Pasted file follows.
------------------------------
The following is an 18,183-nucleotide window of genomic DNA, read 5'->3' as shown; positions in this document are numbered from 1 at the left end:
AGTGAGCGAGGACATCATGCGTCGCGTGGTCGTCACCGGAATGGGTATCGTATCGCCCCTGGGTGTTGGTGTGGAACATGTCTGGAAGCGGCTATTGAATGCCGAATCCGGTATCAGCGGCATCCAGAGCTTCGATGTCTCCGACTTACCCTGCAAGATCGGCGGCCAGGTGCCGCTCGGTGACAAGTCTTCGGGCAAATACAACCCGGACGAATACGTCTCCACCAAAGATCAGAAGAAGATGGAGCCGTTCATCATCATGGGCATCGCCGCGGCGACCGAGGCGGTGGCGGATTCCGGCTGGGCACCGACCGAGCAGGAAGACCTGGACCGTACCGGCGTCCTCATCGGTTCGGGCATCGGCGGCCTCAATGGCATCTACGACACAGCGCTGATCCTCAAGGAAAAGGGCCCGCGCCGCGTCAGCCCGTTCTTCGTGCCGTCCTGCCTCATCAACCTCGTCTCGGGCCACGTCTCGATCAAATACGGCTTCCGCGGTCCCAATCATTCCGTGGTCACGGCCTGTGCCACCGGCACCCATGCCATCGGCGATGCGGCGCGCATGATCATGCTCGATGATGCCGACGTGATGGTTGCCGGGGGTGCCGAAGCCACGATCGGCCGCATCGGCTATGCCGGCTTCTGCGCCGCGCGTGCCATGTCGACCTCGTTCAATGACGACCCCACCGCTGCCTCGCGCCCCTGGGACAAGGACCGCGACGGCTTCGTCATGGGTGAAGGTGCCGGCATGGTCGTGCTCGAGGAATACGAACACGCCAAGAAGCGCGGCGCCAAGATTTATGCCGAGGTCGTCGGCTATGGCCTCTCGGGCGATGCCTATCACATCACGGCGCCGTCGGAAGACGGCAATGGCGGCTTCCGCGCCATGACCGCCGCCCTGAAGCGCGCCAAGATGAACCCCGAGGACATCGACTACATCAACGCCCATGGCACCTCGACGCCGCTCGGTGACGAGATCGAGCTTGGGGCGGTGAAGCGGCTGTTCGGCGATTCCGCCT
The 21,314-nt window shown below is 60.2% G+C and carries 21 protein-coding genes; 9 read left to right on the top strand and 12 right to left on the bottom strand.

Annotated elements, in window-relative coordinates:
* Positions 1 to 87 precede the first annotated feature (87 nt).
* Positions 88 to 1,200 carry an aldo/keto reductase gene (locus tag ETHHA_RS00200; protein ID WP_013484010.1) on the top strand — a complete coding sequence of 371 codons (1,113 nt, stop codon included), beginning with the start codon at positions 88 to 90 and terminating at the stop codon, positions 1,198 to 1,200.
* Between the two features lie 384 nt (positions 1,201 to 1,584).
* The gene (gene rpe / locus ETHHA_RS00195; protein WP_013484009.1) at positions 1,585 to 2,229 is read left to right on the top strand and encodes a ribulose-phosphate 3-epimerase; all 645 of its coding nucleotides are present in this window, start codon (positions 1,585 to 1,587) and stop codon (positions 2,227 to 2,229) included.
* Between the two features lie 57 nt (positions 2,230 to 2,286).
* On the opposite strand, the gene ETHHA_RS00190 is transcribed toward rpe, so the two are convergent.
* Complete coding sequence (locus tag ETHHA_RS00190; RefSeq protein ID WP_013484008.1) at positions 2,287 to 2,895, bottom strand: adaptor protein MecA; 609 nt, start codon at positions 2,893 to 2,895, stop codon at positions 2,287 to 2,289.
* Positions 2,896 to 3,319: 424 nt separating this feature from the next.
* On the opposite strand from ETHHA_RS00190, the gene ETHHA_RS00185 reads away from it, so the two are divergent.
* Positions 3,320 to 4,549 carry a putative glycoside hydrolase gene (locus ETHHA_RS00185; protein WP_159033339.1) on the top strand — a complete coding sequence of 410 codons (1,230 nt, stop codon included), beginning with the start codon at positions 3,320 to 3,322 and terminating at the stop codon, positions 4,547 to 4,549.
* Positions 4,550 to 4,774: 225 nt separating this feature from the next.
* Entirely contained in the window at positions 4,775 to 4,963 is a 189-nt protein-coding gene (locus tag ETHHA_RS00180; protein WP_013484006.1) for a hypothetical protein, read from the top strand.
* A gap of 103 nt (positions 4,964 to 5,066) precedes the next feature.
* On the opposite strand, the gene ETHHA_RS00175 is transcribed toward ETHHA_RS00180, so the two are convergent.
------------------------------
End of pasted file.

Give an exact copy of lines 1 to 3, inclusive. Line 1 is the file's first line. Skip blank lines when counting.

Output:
The following is an 18,183-nucleotide window of genomic DNA, read 5'->3' as shown; positions in this document are numbered from 1 at the left end:
AGTGAGCGAGGACATCATGCGTCGCGTGGTCGTCACCGGAATGGGTATCGTATCGCCCCTGGGTGTTGGTGTGGAACATGTCTGGAAGCGGCTATTGAATGCCGAATCCGGTATCAGCGGCATCCAGAGCTTCGATGTCTCCGACTTACCCTGCAAGATCGGCGGCCAGGTGCCGCTCGGTGACAAGTCTTCGGGCAAATACAACCCGGACGAATACGTCTCCACCAAAGATCAGAAGAAGATGGAGCCGTTCATCATCATGGGCATCGCCGCGGCGACCGAGGCGGTGGCGGATTCCGGCTGGGCACCGACCGAGCAGGAAGACCTGGACCGTACCGGCGTCCTCATCGGTTCGGGCATCGGCGGCCTCAATGGCATCTACGACACAGCGCTGATCCTCAAGGAAAAGGGCCCGCGCCGCGTCAGCCCGTTCTTCGTGCCGTCCTGCCTCATCAACCTCGTCTCGGGCCACGTCTCGATCAAATACGGCTTCCGCGGTCCCAATCATTCCGTGGTCACGGCCTGTGCCACCGGCACCCATGCCATCGGCGATGCGGCGCGCATGATCATGCTCGATGATGCCGACGTGATGGTTGCCGGGGGTGCCGAAGCCACGATCGGCCGCATCGGCTATGCCGGCTTCTGCGCCGCGCGTGCCATGTCGACCTCGTTCAATGACGACCCCACCGCTGCCTCGCGCCCCTGGGACAAGGACCGCGACGGCTTCGTCATGGGTGAAGGTGCCGGCATGGTCGTGCTCGAGGAATACGAACACGCCAAGAAGCGCGGCGCCAAGATTTATGCCGAGGTCGTCGGCTATGGCCTCTCGGGCGATGCCTATCACATCACGGCGCCGTCGGAAGACGGCAATGGCGGCTTCCGCGCCATGACCGCCGCCCTGAAGCGCGCCAAGATGAACCCCGAGGACATCGACTACATCAACGCCCATGGCACCTCGACGCCGCTCGGTGACGAGATCGAGCTTGGGGCGGTGAAGCGGCTGTTCGGCGATTCCGCCT
The 21,314-nt window shown below is 60.2% G+C and carries 21 protein-coding genes; 9 read left to right on the top strand and 12 right to left on the bottom strand.